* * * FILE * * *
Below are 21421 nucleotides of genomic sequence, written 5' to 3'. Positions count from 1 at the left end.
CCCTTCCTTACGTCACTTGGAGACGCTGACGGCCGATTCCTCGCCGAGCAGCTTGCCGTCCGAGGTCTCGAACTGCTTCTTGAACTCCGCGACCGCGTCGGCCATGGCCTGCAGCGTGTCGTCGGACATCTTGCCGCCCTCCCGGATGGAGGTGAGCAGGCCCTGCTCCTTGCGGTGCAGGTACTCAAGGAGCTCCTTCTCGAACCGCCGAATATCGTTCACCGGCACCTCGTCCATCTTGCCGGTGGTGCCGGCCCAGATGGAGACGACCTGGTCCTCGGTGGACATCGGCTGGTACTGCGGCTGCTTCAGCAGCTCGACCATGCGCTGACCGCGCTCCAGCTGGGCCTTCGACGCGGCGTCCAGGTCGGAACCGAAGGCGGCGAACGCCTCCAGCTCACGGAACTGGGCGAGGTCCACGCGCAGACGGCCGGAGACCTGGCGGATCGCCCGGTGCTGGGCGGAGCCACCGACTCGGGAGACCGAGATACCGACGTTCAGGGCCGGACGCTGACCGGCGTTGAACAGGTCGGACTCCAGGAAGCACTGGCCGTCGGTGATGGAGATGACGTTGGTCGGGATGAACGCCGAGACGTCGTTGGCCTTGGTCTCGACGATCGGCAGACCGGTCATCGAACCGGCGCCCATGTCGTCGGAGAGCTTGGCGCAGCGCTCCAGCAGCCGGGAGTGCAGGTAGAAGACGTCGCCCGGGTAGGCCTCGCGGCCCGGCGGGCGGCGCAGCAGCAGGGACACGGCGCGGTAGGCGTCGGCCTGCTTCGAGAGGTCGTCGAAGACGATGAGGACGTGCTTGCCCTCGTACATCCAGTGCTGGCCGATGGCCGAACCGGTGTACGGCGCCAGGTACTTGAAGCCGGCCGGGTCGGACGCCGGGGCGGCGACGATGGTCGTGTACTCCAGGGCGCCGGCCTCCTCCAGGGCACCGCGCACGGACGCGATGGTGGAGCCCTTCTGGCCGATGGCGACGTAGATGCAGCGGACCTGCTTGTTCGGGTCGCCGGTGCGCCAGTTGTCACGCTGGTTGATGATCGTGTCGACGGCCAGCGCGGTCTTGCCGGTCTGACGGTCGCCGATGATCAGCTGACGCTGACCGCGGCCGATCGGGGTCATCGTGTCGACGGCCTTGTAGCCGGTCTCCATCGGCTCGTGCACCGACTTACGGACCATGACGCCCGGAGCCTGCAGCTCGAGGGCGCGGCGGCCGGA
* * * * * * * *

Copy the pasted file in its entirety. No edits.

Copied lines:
Below are 21421 nucleotides of genomic sequence, written 5' to 3'. Positions count from 1 at the left end.
CCCTTCCTTACGTCACTTGGAGACGCTGACGGCCGATTCCTCGCCGAGCAGCTTGCCGTCCGAGGTCTCGAACTGCTTCTTGAACTCCGCGACCGCGTCGGCCATGGCCTGCAGCGTGTCGTCGGACATCTTGCCGCCCTCCCGGATGGAGGTGAGCAGGCCCTGCTCCTTGCGGTGCAGGTACTCAAGGAGCTCCTTCTCGAACCGCCGAATATCGTTCACCGGCACCTCGTCCATCTTGCCGGTGGTGCCGGCCCAGATGGAGACGACCTGGTCCTCGGTGGACATCGGCTGGTACTGCGGCTGCTTCAGCAGCTCGACCATGCGCTGACCGCGCTCCAGCTGGGCCTTCGACGCGGCGTCCAGGTCGGAACCGAAGGCGGCGAACGCCTCCAGCTCACGGAACTGGGCGAGGTCCACGCGCAGACGGCCGGAGACCTGGCGGATCGCCCGGTGCTGGGCGGAGCCACCGACTCGGGAGACCGAGATACCGACGTTCAGGGCCGGACGCTGACCGGCGTTGAACAGGTCGGACTCCAGGAAGCACTGGCCGTCGGTGATGGAGATGACGTTGGTCGGGATGAACGCCGAGACGTCGTTGGCCTTGGTCTCGACGATCGGCAGACCGGTCATCGAACCGGCGCCCATGTCGTCGGAGAGCTTGGCGCAGCGCTCCAGCAGCCGGGAGTGCAGGTAGAAGACGTCGCCCGGGTAGGCCTCGCGGCCCGGCGGGCGGCGCAGCAGCAGGGACACGGCGCGGTAGGCGTCGGCCTGCTTCGAGAGGTCGTCGAAGACGATGAGGACGTGCTTGCCCTCGTACATCCAGTGCTGGCCGATGGCCGAACCGGTGTACGGCGCCAGGTACTTGAAGCCGGCCGGGTCGGACGCCGGGGCGGCGACGATGGTCGTGTACTCCAGGGCGCCGGCCTCCTCCAGGGCACCGCGCACGGACGCGATGGTGGAGCCCTTCTGGCCGATGGCGACGTAGATGCAGCGGACCTGCTTGTTCGGGTCGCCGGTGCGCCAGTTGTCACGCTGGTTGATGATCGTGTCGACGGCCAGCGCGGTCTTGCCGGTCTGACGGTCGCCGATGATCAGCTGACGCTGACCGCGGCCGATCGGGGTCATCGTGTCGACGGCCTTGTAGCCGGTCTCCATCGGCTCGTGCACCGACTTACGGACCATGACGCCCGGAGCCTGCAGCTCGAGGGCGCGGCGGCCGGA